Clyde Drexler Blazers No Stripe Red-White Trim Front

1991-1992 Blazers replica jerseys didn’t even have their signature stripes

Much of this was probably due to the limited platen size available on the heat presses that Champion was using in their production facilities.  The platen is the heated upper plate on the heat press and most likely was 14″ x 14″, which means that printing outside of this size range wasn’t possible. Therefore, all designs would be limited to a 14×14 area on the jersey. Therefore, while the authentic Trailblazers jerseys had stripes that run across the entire front torso, the replica jerseys initially had stripes that were short and limited to the width of the “Blazers” logo. Champion would add the stripes to the Trailblazer replica jerseys for the 1992-1993 season.

Clyde Drexler Blazers Partial Stripe Black Front

1992-1993 Blazers replica had stripes, but they didn’t run across the entire torso due to limited printing capabilities

In addition to adding the stripes for the 1992-1993 season, Champion also changed the neckline from a multicolor white/red trim, to a solid red trim. They also released white home jerseys, although they were extremely limited in both player availability and quantities printed. It was common for Champion to mainly release road jerseys for most teams, while home jerseys were limited and harder to find.

Champion wouldn’t change the Trailblazers jerseys until 1998-1999. It appears during this time that they finally were able to update their printing techniques and print across the entire front torso of jerseys (for instance, other teams like the Utah Jazz finally had logos that stretched across the entire chest). The stripes stretched across the entire torso, replicating what the players actually wore on the court. The only other change was the players names on the back of the jerseys went from straight orientation to a rounded/curved orientation. Also, Champion issued more white home jerseys in a wider variety of players, although quantities were still limited, and they are still scarcer than the black road versions.

Rasheed Wallace Blazers Full Stripe Black Front

1998-1999 Blazers replica jersey with stripes across entire torso


While most teams eventually transitioned to vests by the 2000-2001 season, the Trailblazers were one of the few teams that still had the traditional tank-top style jerseys when Champion ceased production of replica jerseys after the 2001-2002 season.



Champion NBA Licensing Timeline (1990-1991 through 2001-2002)

This is a the follow-up to my recent posts on NBA uniform licensing. The following just focuses on recapping Champion’s NBA licensing history….

  • For 12 seasons (1990-1991 to 2001-2002), Champion was involved in NBA uniform licensing in some capacity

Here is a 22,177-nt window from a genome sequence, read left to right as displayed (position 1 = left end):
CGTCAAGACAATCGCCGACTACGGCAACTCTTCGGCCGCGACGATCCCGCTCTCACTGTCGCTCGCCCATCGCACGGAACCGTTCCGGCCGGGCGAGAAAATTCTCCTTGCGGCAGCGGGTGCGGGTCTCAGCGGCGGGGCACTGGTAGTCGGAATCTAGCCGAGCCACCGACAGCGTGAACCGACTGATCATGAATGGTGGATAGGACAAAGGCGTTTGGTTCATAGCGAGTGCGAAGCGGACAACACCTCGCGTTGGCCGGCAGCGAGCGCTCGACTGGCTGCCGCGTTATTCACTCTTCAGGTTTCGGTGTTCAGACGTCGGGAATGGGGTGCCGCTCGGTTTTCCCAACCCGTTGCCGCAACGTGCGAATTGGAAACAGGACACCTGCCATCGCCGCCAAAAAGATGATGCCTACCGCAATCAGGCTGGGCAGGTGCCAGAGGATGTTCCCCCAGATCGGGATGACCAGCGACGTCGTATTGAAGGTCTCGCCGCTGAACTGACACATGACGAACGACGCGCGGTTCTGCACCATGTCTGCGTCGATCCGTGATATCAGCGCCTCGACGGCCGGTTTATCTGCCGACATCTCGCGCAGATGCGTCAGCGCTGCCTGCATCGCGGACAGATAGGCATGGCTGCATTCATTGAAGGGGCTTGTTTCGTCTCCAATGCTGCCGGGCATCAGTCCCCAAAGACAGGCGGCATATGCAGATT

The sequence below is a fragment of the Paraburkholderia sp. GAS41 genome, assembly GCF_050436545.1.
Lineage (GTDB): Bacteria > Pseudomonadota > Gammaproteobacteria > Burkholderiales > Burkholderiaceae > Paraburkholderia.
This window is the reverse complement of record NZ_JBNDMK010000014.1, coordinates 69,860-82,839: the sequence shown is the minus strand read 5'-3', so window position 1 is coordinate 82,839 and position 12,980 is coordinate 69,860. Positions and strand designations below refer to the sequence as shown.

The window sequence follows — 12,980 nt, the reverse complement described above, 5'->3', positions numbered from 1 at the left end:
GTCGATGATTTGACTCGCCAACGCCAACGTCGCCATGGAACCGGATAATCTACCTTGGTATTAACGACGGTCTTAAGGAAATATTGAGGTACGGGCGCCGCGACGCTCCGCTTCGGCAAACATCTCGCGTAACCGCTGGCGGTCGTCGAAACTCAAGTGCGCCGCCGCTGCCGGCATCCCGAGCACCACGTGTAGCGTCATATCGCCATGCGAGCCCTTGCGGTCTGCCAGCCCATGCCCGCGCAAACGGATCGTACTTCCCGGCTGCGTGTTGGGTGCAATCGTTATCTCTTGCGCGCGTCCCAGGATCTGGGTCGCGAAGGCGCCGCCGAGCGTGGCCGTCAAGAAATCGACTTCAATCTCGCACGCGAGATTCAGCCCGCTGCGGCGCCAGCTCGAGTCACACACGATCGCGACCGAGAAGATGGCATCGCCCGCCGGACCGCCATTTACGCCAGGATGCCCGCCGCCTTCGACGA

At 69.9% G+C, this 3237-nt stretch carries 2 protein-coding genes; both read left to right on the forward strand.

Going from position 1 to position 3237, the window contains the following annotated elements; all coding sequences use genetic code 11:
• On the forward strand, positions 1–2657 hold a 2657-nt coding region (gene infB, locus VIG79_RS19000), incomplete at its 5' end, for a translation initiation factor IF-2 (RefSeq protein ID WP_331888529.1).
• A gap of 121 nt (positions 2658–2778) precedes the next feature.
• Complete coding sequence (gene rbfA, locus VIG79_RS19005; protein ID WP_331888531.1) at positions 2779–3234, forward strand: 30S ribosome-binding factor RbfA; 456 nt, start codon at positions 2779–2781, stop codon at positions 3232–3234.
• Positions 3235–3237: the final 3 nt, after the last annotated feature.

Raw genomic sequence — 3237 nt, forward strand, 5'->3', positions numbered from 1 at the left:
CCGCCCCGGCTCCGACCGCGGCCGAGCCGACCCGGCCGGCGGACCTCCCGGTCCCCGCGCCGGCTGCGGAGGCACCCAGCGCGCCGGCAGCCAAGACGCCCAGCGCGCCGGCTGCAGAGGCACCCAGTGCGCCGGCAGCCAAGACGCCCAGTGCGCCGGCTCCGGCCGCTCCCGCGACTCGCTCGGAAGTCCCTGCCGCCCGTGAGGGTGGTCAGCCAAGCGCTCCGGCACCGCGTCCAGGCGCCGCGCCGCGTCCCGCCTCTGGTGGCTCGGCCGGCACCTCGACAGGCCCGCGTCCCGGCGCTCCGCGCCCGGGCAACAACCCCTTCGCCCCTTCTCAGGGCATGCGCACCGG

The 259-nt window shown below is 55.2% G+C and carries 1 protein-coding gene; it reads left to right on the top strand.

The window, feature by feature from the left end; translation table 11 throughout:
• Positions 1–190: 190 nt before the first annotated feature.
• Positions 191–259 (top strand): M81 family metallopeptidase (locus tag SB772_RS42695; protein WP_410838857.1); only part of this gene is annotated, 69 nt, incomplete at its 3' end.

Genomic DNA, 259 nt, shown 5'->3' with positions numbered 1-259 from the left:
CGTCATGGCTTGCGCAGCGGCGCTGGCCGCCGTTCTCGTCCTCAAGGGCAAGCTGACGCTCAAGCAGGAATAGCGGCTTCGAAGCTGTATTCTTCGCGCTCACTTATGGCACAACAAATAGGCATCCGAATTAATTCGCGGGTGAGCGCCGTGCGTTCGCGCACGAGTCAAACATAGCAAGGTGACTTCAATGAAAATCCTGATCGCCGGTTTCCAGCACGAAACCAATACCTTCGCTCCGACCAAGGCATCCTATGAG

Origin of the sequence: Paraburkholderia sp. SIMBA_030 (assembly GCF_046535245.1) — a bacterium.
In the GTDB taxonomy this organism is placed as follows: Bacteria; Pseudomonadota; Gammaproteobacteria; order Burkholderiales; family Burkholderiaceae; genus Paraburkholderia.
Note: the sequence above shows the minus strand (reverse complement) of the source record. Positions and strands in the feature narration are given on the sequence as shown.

• Champion produced replica jerseys for all NBA teams for 11 seasons (1991-1992 through 2001-2002)
  • Champion was the official uniform provider for all NBA teams for 7 seasons (1990-1991 through 1996-1997).
  • For the next 4 seasons (1997-1998 to 2000-2001), Champion was the official uniform provider for 10 NBA teams.
  • In 2001-2002, Champion was the official uniform provider for 8 NBA teams.
  • At the conclusion of 2001-2002 season, Champion’s license with the NBA expired and it no longer provided uniforms nor produced replica or authentic jerseys for any NBA teams

Read more

NBA Jersey Licensing – Overview by Brand

In the following post I look at the brands that have had NBA uniform licenses over the past 30 years. I begin with MacGregor Sand-Knit, who in 1986 signed the first exclusive NBA license to outfit all NBA teams and produce replicas jerseys. I then look at all the other team uniform suppliers over the years, including Champion, Starter, Puma, Nike, Reebok and Adidas. This is a good resource if you are looking for a particular replica jersey and want to know who produced it, or if you are trying to authenticate a jersey.

Pre 1986-1987

  • NBA teams purchased uniforms directly from major manufacturers like Rawlings, Wilson, Russell Athletic, Medalist Sand-Knit/MacGregor Sand-Knit. There were also smaller manufacturer like Powers Mfg. (Denver Nuggets), Tiernan (LA Lakers) and Spanjan (Phoenix Suns). Some teams used local distributors who bought blank jerseys from the major manufacturers and customized them at their facilities. For instance, the New York Knicks used local distributor Gerry Cosby who in turn used Sand-Knit jerseys.

MacGregor Sand-Knit

1986-1987 through 1989-1990 (4 seasons)

  • MacGregor Sand-Knit exclusive NBA uniform provider for all teams
  • MacGregor Sand-Knit exclusive producer of replica jerseys for all teams

Read more